Ed.D. in Educational Administration & Leadership, 2010
School of Education
February 1, 2011
“Helping people is my passion, which gives me the motivation to do whatever it takes to help my students and their families.”
I came to the United States as an immigrant from Addis Abeba, Ethiopia. I came to pursue higher education. During my long journey toward my doctorate I encountered numerous challenges but I benefited from the educational opportunities available in this country. I consider myself fortunate to have met teachers who encouraged and supported my love for education. As a result, I became passionate about helping people, especially those who struggle to obtain higher education.
I received my Bachelor’s Degree in Business Administration from California State University, Dominquez Hills. While raising two children who, at the time, were one and two years old, I received a Master’s degree in Counseling with an emphasis on Student Development for Higher Education. My counseling background, along with working in student affairs, deepened my understanding of the tremendous challenges we face as educators and strengthened my commitment to supporting others in their educational journey.
While raising my children, I worked as an hourly counselor at Rio Hondo Community College for three years providing career and academic counseling. Subsequently, I accepted a full time position at California State University, Long Beach as Program Director for their Mathematics, Engineering, Science, and Achievement (MESA) program, an academic preparation program that serves educationally disadvantaged pre-college students. I have been working in this position for the past 11 years, which has given me an opportunity to reach out to local school districts and mathematics and science teachers, and encourage over 14,000 middle and high school students to pursue math- and science-based majors.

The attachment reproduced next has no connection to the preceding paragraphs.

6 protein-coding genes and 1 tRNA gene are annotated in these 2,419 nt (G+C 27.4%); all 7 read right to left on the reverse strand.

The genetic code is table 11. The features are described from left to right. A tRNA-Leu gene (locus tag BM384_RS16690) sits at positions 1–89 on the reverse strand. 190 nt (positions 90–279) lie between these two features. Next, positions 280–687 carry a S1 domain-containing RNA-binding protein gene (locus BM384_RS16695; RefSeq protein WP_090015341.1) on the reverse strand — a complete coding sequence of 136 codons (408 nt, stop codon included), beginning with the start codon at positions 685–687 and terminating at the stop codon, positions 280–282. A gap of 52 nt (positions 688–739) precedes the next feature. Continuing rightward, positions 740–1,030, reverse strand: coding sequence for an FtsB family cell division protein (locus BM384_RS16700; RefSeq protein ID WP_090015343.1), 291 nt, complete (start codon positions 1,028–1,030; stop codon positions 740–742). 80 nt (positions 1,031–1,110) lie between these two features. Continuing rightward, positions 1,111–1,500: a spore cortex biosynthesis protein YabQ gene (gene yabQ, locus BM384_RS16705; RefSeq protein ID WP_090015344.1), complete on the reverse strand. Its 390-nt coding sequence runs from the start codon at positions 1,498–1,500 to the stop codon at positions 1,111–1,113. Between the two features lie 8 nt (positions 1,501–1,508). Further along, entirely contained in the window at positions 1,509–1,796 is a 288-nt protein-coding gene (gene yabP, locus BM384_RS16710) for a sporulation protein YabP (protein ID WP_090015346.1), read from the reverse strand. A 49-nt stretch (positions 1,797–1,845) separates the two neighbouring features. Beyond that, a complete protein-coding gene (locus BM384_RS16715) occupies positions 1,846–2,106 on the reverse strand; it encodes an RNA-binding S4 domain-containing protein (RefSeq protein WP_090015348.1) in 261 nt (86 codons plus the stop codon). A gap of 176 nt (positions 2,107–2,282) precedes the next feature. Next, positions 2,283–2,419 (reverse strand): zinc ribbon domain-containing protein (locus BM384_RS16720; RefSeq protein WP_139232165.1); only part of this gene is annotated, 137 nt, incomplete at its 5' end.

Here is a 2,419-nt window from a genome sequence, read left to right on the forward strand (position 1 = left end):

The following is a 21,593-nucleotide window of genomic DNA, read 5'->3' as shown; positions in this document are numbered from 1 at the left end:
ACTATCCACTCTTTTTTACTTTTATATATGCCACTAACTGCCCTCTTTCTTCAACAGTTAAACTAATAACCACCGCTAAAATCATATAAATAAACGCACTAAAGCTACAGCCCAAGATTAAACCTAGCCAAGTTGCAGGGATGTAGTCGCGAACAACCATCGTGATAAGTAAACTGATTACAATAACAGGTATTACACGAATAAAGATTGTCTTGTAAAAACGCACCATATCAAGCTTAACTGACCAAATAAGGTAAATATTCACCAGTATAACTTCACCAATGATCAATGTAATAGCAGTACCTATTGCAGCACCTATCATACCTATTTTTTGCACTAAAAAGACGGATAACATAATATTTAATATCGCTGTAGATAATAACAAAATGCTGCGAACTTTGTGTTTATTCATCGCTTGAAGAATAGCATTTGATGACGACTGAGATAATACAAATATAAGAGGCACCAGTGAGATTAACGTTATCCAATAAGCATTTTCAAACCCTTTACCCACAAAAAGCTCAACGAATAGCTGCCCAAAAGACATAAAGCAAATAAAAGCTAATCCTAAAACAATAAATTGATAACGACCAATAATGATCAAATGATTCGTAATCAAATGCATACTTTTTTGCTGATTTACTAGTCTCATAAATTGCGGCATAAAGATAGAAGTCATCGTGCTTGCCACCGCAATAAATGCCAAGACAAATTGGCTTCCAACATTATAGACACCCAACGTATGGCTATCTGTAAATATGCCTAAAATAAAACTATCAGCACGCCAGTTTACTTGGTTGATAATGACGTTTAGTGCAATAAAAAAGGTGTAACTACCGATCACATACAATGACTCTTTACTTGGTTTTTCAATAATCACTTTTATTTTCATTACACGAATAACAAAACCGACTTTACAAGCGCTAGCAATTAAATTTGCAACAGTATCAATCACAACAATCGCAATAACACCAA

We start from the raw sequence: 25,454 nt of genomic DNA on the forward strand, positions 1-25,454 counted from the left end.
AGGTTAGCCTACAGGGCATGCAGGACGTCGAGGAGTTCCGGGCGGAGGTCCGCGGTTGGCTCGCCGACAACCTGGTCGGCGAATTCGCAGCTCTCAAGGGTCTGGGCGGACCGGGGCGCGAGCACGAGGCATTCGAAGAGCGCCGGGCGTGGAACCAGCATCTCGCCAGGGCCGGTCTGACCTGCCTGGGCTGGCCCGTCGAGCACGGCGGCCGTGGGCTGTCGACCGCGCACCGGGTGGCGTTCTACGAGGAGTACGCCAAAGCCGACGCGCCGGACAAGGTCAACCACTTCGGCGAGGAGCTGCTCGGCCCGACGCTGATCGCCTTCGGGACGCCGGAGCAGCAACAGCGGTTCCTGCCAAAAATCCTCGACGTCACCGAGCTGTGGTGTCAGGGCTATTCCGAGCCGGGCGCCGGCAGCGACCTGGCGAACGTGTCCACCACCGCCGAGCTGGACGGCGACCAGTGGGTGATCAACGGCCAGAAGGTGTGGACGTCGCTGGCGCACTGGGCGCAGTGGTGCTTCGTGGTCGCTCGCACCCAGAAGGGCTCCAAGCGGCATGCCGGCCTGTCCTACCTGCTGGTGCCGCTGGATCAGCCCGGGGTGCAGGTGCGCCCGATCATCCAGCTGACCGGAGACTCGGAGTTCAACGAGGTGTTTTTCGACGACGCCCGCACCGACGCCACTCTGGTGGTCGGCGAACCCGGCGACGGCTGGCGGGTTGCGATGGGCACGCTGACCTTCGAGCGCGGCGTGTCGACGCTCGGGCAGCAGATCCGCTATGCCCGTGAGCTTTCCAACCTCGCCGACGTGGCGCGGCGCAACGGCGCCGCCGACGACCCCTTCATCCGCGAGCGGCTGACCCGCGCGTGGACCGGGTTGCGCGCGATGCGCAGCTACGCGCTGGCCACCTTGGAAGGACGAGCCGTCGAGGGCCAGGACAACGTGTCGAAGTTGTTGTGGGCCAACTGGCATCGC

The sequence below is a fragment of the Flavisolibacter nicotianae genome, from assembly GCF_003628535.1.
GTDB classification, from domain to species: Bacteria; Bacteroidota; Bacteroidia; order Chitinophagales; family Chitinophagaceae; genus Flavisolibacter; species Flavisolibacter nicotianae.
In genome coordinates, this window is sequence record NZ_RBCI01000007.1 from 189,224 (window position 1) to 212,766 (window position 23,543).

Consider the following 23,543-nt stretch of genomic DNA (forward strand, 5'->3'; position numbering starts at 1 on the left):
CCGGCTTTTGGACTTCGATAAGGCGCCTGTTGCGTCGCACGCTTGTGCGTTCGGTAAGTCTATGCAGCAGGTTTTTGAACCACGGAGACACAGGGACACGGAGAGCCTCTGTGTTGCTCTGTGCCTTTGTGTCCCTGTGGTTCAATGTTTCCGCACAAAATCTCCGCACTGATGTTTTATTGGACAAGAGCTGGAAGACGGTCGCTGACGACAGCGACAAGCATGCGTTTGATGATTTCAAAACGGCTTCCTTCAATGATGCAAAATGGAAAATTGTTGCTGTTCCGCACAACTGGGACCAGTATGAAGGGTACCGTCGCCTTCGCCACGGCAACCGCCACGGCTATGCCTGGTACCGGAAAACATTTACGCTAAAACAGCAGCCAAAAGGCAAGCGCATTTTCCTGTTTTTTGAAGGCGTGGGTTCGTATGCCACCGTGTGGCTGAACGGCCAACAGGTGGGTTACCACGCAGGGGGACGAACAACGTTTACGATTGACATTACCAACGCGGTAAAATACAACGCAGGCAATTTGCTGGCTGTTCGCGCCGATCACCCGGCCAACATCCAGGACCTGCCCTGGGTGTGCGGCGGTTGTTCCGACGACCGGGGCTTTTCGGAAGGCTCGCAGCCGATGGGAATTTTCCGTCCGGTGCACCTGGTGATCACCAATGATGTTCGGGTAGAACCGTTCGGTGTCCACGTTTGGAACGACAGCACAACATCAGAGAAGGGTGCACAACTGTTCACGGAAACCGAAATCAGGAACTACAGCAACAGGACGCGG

My lifelong dream of pursuing a doctoral degree, along with my strong desire to effectively serve public school students, administrators, teachers, and parents, encouraged me to research doctoral programs that met my finances, life style, and work demands. In 2006, I was fortunate to enroll in the UCI/CSU Joint Ed.D. program, which offered the flexibility, support, and cohort model that changed my life.
As an educational practitioner who tirelessly works to increase the pipeline of science, technology, engineering, and mathematics (STEM) graduates, I wanted to focus my dissertation research to understand the challenges and successes of recruiting and retaining all students in general, but with an emphasis on the retention of Black males. Hence, my dissertation topic was entitled STEMming the Tide: Understanding the Academic Success of Black Male College Students in STEM Majors.
My doctoral experience has given me a depth of understanding that I wish to share with others. Recently, I was a guest speaker at CSULB Science Teacher And Research (STAR) seminar, where I shared my expertise with graduate students and faculty as we explored ways to increase the graduation and success rates for all students, especially subgroups which have traditionally lagged behind.
In the future, my plans are to continue research in STEM areas and look for an opportunity to teach graduate students who are pursuing counseling and teaching degrees.
In everything that I do I am thankful that I have a wonderful, supportive husband and two children who are the joy of my life.